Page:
Wednesday, June 29, 2016

Apple makes a difference with targeted use of Differential Privacy

Amazing news this week from Apple on their use of Differential Privacy. They didn't invent Differential Privacy, they are not the first to use De-Identification, but they seem to have thought about this. We can't yet tell how well they thought about this, as the details are not clear. That is, they are still not being Transparent.

I am not an Apple fanboy, I think they get far too much credit and buzz. I don't think this is their fault, they are masters of marketing, and they never claim to have created something no-one else has. What they do very well is take technology that is just slightly behind bleeding edge, letting someone else get most of the cuts and blood, and the critical thing, they use it in a way that provides really good value. It is this that I am very much a fanboy for apple, they know how to pivot the work of others into a bigger value for their customers.

Differential Privacy is another case of this value-adding exceptional execution.   Specifically...
From the information that is known, it appears they understand Privacy Principles and De-Identification. They have identified a small number of use-cases where they could add value if they could get data about how people are using their product and the internet; yet they want to respect Privacy. So they find this concept in Differential Privacy, apply it in a distributed way so that they can gather trends without gathering specific actions.

Key here is that they have a very well defined set of use-cases. This is the most important step of any De-Identification (the broader process). If you don't have well defined use-cases, then you can not make the risk tradeoffs. It is only through really understanding what your use-cases need, that you can determine.

More specifically you must understand what your use-cases DO NOT need. In the Apple case, they don't need the identity of the user or phone; they don't even want a pseydonym for them. The have made other very important tradeoff decisions on what they DO NOT need. They show great restraint at eliminating all data they simply don't need. This is driven by good process governance, and a strong understanding of your use-cases.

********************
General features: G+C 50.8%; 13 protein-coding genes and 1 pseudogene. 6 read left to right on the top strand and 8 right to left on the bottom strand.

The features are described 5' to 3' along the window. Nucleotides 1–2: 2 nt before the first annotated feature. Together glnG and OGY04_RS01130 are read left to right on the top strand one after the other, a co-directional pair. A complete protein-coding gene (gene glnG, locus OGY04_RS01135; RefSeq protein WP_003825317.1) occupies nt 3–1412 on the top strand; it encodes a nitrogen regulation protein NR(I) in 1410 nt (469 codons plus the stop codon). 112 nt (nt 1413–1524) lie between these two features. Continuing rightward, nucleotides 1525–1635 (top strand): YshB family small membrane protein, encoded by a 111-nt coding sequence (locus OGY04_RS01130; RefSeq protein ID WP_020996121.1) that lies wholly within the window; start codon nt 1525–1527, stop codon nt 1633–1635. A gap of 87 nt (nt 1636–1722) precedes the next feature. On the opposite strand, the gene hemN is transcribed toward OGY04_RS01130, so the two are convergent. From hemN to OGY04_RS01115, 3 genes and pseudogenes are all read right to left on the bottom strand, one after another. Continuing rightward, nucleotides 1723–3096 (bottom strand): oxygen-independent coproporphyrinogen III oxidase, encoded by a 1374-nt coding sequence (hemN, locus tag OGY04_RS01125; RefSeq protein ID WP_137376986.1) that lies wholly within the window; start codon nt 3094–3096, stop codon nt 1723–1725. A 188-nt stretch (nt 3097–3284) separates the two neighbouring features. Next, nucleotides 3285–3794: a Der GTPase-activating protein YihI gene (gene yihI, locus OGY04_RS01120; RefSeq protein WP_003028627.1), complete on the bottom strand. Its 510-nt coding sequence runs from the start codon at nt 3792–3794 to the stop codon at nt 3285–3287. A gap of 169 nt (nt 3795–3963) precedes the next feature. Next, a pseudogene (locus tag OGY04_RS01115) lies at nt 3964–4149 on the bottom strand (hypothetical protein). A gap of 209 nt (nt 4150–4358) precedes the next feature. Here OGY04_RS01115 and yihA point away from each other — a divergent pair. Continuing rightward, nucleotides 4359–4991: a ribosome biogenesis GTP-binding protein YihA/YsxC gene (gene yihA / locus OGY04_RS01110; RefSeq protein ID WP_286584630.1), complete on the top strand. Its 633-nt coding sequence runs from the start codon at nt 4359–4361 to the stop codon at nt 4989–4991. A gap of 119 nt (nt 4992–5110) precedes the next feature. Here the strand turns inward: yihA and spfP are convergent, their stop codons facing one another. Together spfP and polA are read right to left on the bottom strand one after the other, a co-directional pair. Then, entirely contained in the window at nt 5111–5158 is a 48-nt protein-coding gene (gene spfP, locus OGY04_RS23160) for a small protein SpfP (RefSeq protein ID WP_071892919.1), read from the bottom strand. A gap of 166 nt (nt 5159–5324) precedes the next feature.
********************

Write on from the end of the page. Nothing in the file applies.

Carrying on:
Then for the data they do need they look at what kind of fuzziness their use-case can survive. This is were Differential Privacy comes in. They determine that they can take some noise in their data. It is this noise that hides true identity in that data. Differential Privacy is a de-identification mechanism that adds random noise to some data. This random noise distorts the data, but over the whole data-set his random noise doesn't detour the trends. It might hide small trends, but it doesn't hide large trends. That is a large enough 'signal' (trend across the whole population) will still be visible.

And just to prove that Apple understands all of the Principles of Privacy; they make this data gathering, with all the protections they have engineered into it, something the end-user (lay person) gets to choose if they want to report. This not only is a fantastic recognition of the complete picture of Privacy Principles, but addresses something that many big-data projects totally fail at. These big-data projects probably have done as good of a 'technical' job, but they fail on being Transparent, and providing Choice; thus they fail at the "Perception" risk.

There are many questions open, like will they purge the data on a regular basis so as to prevent the data from building big-enough to become identifiable? With their intended use-cases, this would also be a very useful risk-reduction without loss of function.

The BEST blog article on Differential Privacy and how Apple likely is applying it comes from Mathew Green - on his blog A Few Thoughts on Cryptographic Engineering - in the article What is Differential Privacy?

My articles on De-Identification, Anonymization, Pseudonymization